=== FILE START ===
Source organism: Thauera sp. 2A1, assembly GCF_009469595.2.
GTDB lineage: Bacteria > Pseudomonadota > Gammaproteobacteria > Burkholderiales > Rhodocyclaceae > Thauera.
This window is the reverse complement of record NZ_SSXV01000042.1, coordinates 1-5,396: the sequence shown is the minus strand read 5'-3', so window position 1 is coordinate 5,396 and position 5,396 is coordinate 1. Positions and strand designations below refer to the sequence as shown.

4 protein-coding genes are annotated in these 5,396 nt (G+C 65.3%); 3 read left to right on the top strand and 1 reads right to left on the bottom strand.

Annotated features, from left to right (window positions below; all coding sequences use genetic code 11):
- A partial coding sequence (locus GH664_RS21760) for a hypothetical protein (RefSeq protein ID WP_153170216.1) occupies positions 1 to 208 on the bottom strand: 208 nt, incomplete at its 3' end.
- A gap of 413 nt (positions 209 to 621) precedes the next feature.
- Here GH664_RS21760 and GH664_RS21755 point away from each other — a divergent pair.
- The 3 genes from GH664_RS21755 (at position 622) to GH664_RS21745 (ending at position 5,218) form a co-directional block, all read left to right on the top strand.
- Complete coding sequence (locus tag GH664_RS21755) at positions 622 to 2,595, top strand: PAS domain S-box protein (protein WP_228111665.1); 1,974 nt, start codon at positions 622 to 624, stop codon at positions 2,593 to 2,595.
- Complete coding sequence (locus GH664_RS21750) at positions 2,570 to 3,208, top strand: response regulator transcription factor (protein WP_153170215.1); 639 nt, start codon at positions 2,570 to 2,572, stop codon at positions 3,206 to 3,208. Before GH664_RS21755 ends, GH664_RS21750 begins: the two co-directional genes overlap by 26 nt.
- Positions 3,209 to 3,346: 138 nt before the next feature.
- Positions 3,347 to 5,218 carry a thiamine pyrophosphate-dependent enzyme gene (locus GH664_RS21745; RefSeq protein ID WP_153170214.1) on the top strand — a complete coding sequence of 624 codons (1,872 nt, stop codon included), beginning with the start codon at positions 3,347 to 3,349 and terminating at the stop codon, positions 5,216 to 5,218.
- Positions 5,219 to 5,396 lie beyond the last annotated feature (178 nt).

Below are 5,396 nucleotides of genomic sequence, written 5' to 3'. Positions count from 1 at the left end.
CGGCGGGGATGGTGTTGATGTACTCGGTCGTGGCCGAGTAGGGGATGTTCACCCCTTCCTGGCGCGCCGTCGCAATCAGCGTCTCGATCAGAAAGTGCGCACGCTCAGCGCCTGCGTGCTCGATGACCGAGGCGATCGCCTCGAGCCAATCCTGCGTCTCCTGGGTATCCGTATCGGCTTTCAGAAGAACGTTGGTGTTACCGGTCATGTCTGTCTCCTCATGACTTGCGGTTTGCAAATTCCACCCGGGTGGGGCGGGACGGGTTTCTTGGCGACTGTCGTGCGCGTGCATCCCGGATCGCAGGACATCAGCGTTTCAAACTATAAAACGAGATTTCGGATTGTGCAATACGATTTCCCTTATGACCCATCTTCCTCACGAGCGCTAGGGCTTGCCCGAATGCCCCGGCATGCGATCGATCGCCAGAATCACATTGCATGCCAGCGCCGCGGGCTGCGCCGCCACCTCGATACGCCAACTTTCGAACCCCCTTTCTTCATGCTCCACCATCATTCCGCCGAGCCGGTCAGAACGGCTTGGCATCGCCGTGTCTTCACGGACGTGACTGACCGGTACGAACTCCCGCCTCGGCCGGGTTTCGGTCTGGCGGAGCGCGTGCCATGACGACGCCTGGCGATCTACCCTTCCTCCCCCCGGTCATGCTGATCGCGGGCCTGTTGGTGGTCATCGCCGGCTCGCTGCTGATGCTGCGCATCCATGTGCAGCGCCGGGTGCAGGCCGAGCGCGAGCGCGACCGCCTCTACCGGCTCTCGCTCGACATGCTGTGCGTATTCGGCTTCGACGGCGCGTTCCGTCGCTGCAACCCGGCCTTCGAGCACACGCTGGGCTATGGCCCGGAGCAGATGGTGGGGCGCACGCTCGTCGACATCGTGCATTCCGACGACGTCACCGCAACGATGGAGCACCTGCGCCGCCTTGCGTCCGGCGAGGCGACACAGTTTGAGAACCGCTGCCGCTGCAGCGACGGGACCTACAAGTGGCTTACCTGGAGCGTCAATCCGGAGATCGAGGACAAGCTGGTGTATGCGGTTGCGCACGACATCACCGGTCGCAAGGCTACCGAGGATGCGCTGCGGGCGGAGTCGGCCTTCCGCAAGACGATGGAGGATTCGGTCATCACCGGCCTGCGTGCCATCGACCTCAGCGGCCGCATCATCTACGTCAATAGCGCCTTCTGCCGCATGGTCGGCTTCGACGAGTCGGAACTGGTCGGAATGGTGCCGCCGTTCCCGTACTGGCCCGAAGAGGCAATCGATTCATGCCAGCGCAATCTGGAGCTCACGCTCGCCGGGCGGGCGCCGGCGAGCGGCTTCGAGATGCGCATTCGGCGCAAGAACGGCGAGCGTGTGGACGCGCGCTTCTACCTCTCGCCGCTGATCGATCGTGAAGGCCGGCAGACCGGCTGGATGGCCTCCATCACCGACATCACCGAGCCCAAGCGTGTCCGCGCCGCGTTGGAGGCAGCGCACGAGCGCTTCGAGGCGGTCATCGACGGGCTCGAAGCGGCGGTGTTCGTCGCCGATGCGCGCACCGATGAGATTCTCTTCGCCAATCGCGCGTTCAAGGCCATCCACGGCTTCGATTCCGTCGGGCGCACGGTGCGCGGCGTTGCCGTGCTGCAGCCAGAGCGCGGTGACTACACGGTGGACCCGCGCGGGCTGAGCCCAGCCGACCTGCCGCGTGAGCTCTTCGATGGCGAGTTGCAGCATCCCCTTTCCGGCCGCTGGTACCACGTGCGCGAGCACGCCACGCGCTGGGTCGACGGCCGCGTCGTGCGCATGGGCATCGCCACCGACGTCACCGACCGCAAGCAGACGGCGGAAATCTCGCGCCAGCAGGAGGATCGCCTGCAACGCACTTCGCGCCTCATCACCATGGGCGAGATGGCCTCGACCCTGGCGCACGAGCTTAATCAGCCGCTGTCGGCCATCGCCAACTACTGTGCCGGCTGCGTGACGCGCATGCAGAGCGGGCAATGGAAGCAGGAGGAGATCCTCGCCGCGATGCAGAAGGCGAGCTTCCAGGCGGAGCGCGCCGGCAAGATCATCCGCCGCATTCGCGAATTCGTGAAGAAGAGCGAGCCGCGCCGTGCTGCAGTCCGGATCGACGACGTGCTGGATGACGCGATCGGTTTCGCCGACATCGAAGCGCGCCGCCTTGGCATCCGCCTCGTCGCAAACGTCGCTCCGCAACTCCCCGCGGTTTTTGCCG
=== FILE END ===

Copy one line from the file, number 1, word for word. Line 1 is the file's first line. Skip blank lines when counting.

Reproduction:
Source organism: Thauera sp. 2A1, assembly GCF_009469595.2.